So Obama set sail to grow government — to use tax dollars to create “green jobs,” to tackle “climate change” with onerous regulations on businesses.

He showed the world his un-Bushness by apologizing for America’s alleged past arrogance and by employing a kinder, gentler approach to what we once called the War on Terror.

He called the passage of the partisan “stimulus” bill necessary to prevent unemployment from reaching 8 percent. It is now 10 percent. The bill promised to “create or save” millions of jobs. Instead, it created embarrassing headlines about money going to nonexistent ZIP codes and about spending hundreds of thousands of dollars per “created or saved” job. Brown called for tax cuts and criticized Obama’s stimulus plan.

The Obamacrats bailed out insurance companies, car companies and banks. Bank bailout recipients rang up huge profits, repaid the government ahead of schedule and then dealt themselves big bonuses. People looked at all the Wall Streeters in and/or advising the administration and wondered, “Why did they need our money in the first place?”

The Boston Massacre dooms ObamaCare — at the very least its current incarnation. It pulls the country back from the brink of this costly, irreversible leap into collectivism. Oh, sure, Democrats have procedural maneuvers to pull it off. But after this wake-up call, let them try. Gone are “cap and trade” and a second spendthrift ‘’stimulus package,” as well as an attempt at “immigration reform” — even as our borders remain scarily porous. With Medicare, Medicaid, Social Security and interest on the federal debt on automatic pilot, ObamaCare was a pillow pressed over the face of the country.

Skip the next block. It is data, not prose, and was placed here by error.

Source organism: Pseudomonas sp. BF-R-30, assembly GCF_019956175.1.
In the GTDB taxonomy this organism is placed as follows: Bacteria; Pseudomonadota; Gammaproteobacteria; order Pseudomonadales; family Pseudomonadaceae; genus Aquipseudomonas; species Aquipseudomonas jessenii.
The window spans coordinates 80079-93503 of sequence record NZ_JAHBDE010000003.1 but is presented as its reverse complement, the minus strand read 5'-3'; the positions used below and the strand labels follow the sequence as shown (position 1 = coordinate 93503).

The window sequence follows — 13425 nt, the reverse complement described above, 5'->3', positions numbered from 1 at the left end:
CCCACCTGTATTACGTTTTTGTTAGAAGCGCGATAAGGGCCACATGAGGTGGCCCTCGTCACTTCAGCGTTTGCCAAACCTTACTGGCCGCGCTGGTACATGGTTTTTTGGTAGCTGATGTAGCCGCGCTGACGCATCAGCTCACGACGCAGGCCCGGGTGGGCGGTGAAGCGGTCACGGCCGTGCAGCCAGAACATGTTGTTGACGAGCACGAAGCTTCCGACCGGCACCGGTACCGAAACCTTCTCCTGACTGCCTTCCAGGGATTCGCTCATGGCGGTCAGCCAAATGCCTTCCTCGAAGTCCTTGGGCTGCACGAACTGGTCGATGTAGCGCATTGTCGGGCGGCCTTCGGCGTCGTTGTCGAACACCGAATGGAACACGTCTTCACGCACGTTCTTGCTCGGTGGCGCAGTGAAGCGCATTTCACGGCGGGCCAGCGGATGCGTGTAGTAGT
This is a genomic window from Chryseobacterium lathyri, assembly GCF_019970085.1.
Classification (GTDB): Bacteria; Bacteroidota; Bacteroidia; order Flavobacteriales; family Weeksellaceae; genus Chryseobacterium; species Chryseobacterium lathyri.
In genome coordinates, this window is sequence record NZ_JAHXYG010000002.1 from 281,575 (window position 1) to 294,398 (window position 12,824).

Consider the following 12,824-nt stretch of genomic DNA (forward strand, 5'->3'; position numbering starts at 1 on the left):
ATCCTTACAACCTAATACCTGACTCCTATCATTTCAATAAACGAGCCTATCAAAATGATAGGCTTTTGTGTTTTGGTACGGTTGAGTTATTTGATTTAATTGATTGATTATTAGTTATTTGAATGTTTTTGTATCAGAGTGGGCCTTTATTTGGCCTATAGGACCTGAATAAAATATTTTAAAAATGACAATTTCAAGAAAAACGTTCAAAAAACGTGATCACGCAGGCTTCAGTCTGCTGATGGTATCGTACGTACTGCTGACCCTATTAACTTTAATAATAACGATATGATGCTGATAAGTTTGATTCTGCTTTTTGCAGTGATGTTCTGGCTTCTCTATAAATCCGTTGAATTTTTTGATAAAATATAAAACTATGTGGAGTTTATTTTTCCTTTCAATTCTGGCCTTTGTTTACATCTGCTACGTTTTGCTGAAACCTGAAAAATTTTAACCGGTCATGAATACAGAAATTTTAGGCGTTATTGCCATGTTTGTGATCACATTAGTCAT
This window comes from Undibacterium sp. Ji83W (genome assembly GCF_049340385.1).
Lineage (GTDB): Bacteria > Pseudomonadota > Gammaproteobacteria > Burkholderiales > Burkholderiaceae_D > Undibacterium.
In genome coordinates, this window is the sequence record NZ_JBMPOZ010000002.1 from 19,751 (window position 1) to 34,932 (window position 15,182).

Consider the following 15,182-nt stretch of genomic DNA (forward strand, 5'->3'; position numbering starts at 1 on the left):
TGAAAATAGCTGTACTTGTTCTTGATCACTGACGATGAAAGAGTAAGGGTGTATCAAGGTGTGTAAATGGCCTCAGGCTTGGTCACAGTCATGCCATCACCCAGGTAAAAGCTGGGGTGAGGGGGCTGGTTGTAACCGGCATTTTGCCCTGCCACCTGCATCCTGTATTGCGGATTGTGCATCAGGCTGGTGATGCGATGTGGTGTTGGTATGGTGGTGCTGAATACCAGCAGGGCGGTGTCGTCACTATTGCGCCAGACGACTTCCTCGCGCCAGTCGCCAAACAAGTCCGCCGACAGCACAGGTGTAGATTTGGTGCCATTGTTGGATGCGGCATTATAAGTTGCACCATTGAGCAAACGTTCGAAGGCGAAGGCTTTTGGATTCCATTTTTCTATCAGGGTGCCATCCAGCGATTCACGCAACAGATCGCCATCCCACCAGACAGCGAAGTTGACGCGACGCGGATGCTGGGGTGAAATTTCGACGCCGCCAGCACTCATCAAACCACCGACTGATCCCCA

Former Democratic National Chairman Howard Dean, representing the left-left wing of the left-wing party, says Massachusetts means that Democrats should turn further left. Does he know that only 26 percent of Massachusetts voters think RomneyCare, their own version of ObamaCare, is effective?

Dean thinks Democrats wussed out on providing a health insurance “public option” and calls the bill a sop to greedy “special interests.” Dean is obtuse. Other Democrats will trade ideology for self-preservation. They will reflect and redirect or suffer the consequences.

As for the late Sen. Kennedy, his death opened a seat that guarantees the defeat of ObamaCare 1.0. Kennedy’s death, therefore, stopped this wide-ranging health care “reform.”

And America now has a new lease on life.

Nevada Senate: Obama to Appear with Reid Next Month Worked Great in Mass.

Nevada Senate: Obama to Appear with Reid Next Month

January 20, 2010 by senatus 

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President Obama “will appear with politically embattled Senate Majority Leader Harry Reid (D-Nev.) in Las Vegas next month, according to a White House official,” Congressional Quarterly reports.

While it is not clear whether the appearance will be overtly political, any appearance by the president in Reid’s home state is likely to be seen as an effort to buck up Reid’s re-election effort.